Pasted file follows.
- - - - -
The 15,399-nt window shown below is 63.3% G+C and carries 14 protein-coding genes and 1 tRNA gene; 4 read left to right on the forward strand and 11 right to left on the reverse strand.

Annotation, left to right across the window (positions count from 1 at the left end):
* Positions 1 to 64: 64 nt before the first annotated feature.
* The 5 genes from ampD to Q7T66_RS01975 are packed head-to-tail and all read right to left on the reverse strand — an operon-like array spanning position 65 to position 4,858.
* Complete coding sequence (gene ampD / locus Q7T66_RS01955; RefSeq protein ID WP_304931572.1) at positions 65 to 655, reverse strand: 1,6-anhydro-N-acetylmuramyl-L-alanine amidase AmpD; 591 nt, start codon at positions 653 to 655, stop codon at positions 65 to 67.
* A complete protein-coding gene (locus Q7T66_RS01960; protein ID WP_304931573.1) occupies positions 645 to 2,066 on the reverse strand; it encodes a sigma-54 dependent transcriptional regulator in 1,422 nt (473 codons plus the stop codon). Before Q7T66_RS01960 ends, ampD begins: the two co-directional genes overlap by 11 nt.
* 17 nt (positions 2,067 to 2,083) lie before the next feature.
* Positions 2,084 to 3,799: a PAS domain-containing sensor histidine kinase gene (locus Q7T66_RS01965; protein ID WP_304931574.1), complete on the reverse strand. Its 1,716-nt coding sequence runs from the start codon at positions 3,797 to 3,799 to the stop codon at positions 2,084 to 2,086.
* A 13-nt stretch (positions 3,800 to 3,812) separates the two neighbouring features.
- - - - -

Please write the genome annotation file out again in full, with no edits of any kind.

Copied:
The 15,399-nt window shown below is 63.3% G+C and carries 14 protein-coding genes and 1 tRNA gene; 4 read left to right on the forward strand and 11 right to left on the reverse strand.

Annotation, left to right across the window (positions count from 1 at the left end):
* Positions 1 to 64: 64 nt before the first annotated feature.
* The 5 genes from ampD to Q7T66_RS01975 are packed head-to-tail and all read right to left on the reverse strand — an operon-like array spanning position 65 to position 4,858.
* Complete coding sequence (gene ampD / locus Q7T66_RS01955; RefSeq protein ID WP_304931572.1) at positions 65 to 655, reverse strand: 1,6-anhydro-N-acetylmuramyl-L-alanine amidase AmpD; 591 nt, start codon at positions 653 to 655, stop codon at positions 65 to 67.
* A complete protein-coding gene (locus Q7T66_RS01960; protein ID WP_304931573.1) occupies positions 645 to 2,066 on the reverse strand; it encodes a sigma-54 dependent transcriptional regulator in 1,422 nt (473 codons plus the stop codon). Before Q7T66_RS01960 ends, ampD begins: the two co-directional genes overlap by 11 nt.
* 17 nt (positions 2,067 to 2,083) lie before the next feature.
* Positions 2,084 to 3,799: a PAS domain-containing sensor histidine kinase gene (locus Q7T66_RS01965; protein ID WP_304931574.1), complete on the reverse strand. Its 1,716-nt coding sequence runs from the start codon at positions 3,797 to 3,799 to the stop codon at positions 2,084 to 2,086.
* A 13-nt stretch (positions 3,800 to 3,812) separates the two neighbouring features.